The European Anti-Fraud Office (OLAF) says its new whistleblowing website has helped it extinguish a cigarette-smuggling ring and sniff out falsely labelled garlic.
Since OLAF launched the internet-based Fraud Notification System last year, the number of fraud tip-offs has increased: previously, whistleblowers could leave a message on a freephone tip-line, but the system didn't allow for any dialogue with the tipster which made it tough to follow up clues and launch probes, Olaf said in its annual report.
With the success of the online system, the office is closing its phone line:
This [online] system has the advantage of helping OLAF better to assess the credibility of anonymous reports of corruption and fraud. It also makes abuse of the system more difficult.
In 2010, with the help of both web fraud notifications, the phone line and other sources, as well as official reports from EU bodies and member states, OLAF received 983 different scraps of information on fraud and 225 new investigative and operational cases were opened.
Particular cases that OLAF highlighted in its report included consultants selling inside information to clients so that they could bid for contracts for the delivery of goods, and irregular use of European Regional Development Funds (ERDF) in Italy.
The office also aided Spanish Customs in "dismantling the largest ever counterfeit cigarette network uncovered in the EU", and the slightly strange case of helping Austrian Customs to "identify misdeclared garlic".
Falsely declared garlic may be somewhat peculiar to the average reader, but it's nothing to turn your nose up at. OLAF explained:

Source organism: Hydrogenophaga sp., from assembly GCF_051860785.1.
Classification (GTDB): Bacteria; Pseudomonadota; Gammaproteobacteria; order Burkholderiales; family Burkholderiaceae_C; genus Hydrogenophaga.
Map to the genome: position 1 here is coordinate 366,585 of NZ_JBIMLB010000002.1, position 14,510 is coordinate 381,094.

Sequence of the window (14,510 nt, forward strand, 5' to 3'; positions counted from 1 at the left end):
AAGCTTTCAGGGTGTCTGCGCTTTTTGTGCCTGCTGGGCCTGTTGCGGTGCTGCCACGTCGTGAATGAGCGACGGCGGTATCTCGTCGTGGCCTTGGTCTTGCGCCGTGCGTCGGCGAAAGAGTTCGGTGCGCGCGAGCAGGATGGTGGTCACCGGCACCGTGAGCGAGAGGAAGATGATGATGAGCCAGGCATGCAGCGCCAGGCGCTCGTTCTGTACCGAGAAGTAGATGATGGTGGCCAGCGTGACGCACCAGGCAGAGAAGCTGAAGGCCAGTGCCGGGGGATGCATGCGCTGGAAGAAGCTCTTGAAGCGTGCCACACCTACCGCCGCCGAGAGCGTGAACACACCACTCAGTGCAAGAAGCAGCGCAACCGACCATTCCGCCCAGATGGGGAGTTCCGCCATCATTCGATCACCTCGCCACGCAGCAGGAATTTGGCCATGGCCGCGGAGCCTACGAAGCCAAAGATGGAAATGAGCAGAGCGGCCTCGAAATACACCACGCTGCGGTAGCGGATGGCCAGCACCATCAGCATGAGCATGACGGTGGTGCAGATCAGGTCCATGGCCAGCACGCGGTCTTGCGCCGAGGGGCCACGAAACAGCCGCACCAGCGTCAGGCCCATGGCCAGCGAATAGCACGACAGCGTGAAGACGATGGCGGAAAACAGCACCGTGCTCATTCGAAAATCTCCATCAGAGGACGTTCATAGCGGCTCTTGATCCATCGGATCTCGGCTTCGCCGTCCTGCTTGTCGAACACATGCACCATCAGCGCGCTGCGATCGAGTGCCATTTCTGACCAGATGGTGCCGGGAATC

Importers of fresh garlic of the species Allium sativum must pay 9.4 per cent in ad valorem customs duty plus a specific duty of €1,200 per tonne. Allium sativum is the species that the general public commonly considers 'garlic'.
The fresh version of other garlic-like species, for instance Allium ampeloprasum, only attracts a 10.4 per cent ad valorem customs duty, with no specific duty in addition. Subsequently, by misdescribing fresh garlic, the importer can avoid paying nearly €1,200 per tonne or €30,000 per container.
Now you know.
After being alerted by Austrian Customs that there was something dodgy going on with garlic imports, OLAF naturally sent two specimens of the offensive material to independent DNA labs in Italy and Germany to be tested. They were both found to have been misclassified.
At this time, OLAF realised that these labs were among only three in the whole of Europe "able to undertake the DNA testing necessary to determine the species of the garlic", so the office shouted out to all member states to gather up their garlic and send it in so the office could arrange for testing.
While all this sounds like an extremely odd detective melodrama, the testing actually found that all the samples had been misnamed to avoid customs, which, incredibly, cost the EU around €1.6m.
It is also not the first time someone has tried to slip Allium sativum past the European authorities; earlier this year OLAF seized 144 tonnes of Chinese garlic in Poland, which had been labelled as onions to pull the same switcheroo on Customs. ®